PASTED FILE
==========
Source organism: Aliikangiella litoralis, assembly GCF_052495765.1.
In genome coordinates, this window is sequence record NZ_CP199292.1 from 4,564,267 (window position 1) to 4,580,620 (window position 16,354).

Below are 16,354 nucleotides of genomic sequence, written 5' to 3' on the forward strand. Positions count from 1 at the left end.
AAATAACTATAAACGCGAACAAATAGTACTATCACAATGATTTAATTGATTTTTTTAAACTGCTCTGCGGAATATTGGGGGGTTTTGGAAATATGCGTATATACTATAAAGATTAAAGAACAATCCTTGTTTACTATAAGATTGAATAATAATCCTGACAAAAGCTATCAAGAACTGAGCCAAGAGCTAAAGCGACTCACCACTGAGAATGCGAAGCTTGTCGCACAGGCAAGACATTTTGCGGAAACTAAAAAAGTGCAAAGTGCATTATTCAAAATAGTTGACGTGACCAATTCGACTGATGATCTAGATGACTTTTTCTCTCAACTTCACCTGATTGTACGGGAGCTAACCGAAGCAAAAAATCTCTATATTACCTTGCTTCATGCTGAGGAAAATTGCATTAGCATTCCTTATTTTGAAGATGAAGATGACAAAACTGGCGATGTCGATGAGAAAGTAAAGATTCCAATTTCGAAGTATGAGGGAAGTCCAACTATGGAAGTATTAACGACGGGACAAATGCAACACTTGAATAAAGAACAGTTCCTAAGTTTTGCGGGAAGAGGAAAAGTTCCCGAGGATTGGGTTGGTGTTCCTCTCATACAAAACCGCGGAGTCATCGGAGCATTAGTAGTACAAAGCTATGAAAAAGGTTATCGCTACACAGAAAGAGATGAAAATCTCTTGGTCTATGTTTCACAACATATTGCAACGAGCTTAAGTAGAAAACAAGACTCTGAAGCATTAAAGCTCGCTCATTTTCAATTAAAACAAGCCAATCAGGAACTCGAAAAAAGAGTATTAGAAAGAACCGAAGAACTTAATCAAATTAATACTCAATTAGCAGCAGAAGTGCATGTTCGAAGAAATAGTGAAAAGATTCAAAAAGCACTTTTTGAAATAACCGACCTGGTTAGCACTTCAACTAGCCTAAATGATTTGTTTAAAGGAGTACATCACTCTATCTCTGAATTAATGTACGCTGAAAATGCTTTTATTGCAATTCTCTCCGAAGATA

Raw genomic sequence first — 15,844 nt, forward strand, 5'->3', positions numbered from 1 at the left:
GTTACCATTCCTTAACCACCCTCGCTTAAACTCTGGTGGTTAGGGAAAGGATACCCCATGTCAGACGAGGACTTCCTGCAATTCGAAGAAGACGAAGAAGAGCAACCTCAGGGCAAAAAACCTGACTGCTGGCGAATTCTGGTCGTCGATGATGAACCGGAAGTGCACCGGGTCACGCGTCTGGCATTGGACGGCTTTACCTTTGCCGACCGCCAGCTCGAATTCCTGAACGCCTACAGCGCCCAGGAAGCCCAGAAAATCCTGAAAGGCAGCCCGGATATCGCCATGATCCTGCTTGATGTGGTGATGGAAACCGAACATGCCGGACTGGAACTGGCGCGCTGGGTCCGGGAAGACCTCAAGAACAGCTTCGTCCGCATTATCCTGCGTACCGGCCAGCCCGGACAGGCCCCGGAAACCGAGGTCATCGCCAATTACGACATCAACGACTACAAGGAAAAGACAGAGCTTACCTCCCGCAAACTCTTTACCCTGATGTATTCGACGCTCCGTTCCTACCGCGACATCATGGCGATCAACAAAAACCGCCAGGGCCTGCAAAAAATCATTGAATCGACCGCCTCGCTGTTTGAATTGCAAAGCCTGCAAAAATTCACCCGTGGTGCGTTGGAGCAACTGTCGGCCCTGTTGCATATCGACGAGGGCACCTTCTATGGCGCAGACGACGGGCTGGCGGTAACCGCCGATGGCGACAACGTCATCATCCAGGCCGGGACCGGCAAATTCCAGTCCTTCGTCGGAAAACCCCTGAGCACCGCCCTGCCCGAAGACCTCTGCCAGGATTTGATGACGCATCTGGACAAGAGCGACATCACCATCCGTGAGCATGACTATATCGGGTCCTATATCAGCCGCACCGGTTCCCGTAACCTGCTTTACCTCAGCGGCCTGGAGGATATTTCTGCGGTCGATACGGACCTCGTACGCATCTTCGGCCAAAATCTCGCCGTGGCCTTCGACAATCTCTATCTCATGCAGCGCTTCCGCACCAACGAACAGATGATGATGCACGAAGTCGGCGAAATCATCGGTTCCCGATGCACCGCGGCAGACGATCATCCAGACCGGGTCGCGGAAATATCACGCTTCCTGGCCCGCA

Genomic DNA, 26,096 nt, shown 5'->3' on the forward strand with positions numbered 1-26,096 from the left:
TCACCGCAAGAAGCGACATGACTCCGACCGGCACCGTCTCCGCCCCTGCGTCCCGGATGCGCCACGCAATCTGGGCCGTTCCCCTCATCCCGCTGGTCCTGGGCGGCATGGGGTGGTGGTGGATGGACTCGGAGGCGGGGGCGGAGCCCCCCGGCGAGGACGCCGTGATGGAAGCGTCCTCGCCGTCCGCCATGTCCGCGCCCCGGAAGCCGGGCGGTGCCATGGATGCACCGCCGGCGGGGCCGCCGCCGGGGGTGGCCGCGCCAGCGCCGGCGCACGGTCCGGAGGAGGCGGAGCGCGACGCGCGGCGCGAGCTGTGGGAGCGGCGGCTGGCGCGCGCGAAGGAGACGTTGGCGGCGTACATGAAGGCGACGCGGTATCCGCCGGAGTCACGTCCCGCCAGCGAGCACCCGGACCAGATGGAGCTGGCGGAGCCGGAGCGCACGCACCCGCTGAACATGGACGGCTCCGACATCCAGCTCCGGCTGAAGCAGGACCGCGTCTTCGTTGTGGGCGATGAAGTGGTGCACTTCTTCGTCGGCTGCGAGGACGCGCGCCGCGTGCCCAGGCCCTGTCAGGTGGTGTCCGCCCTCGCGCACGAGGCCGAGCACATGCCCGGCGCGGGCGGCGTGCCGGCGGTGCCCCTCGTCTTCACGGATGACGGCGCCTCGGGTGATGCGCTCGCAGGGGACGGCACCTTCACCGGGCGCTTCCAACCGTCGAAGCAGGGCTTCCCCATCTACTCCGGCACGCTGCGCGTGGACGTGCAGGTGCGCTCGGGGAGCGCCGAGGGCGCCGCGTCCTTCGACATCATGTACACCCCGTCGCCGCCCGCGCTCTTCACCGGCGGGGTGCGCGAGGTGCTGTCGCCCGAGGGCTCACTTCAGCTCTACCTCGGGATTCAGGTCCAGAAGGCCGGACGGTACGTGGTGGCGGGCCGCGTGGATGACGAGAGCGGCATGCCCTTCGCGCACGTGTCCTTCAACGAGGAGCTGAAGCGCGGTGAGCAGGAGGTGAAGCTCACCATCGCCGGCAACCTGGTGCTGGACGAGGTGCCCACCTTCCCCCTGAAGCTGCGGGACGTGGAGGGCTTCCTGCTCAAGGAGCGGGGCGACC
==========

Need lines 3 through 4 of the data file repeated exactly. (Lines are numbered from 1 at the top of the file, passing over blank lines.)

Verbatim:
Below are 16,354 nucleotides of genomic sequence, written 5' to 3' on the forward strand. Positions count from 1 at the left end.
AAATAACTATAAACGCGAACAAATAGTACTATCACAATGATTTAATTGATTTTTTTAAACTGCTCTGCGGAATATTGGGGGGTTTTGGAAATATGCGTATATACTATAAAGATTAAAGAACAATCCTTGTTTACTATAAGATTGAATAATAATCCTGACAAAAGCTATCAAGAACTGAGCCAAGAGCTAAAGCGACTCACCACTGAGAATGCGAAGCTTGTCGCACAGGCAAGACATTTTGCGGAAACTAAAAAAGTGCAAAGTGCATTATTCAAAATAGTTGACGTGACCAATTCGACTGATGATCTAGATGACTTTTTCTCTCAACTTCACCTGATTGTACGGGAGCTAACCGAAGCAAAAAATCTCTATATTACCTTGCTTCATGCTGAGGAAAATTGCATTAGCATTCCTTATTTTGAAGATGAAGATGACAAAACTGGCGATGTCGATGAGAAAGTAAAGATTCCAATTTCGAAGTATGAGGGAAGTCCAACTATGGAAGTATTAACGACGGGACAAATGCAACACTTGAATAAAGAACAGTTCCTAAGTTTTGCGGGAAGAGGAAAAGTTCCCGAGGATTGGGTTGGTGTTCCTCTCATACAAAACCGCGGAGTCATCGGAGCATTAGTAGTACAAAGCTATGAAAAAGGTTATCGCTACACAGAAAGAGATGAAAATCTCTTGGTCTATGTTTCACAACATATTGCAACGAGCTTAAGTAGAAAACAAGACTCTGAAGCATTAAAGCTCGCTCATTTTCAATTAAAACAAGCCAATCAGGAACTCGAAAAAAGAGTATTAGAAAGAACCGAAGAACTTAATCAAATTAATACTCAATTAGCAGCAGAAGTGCATGTTCGAAGAAATAGTGAAAAGATTCAAAAAGCACTTTTTGAAATAACCGACCTGGTTAGCACTTCAACTAGCCTAAATGATTTGTTTAAAGGAGTACATCACTCTATCTCTGAATTAATGTACGCTGAAAATGCTTTTATTGCAATTCTCTCCGAAGATA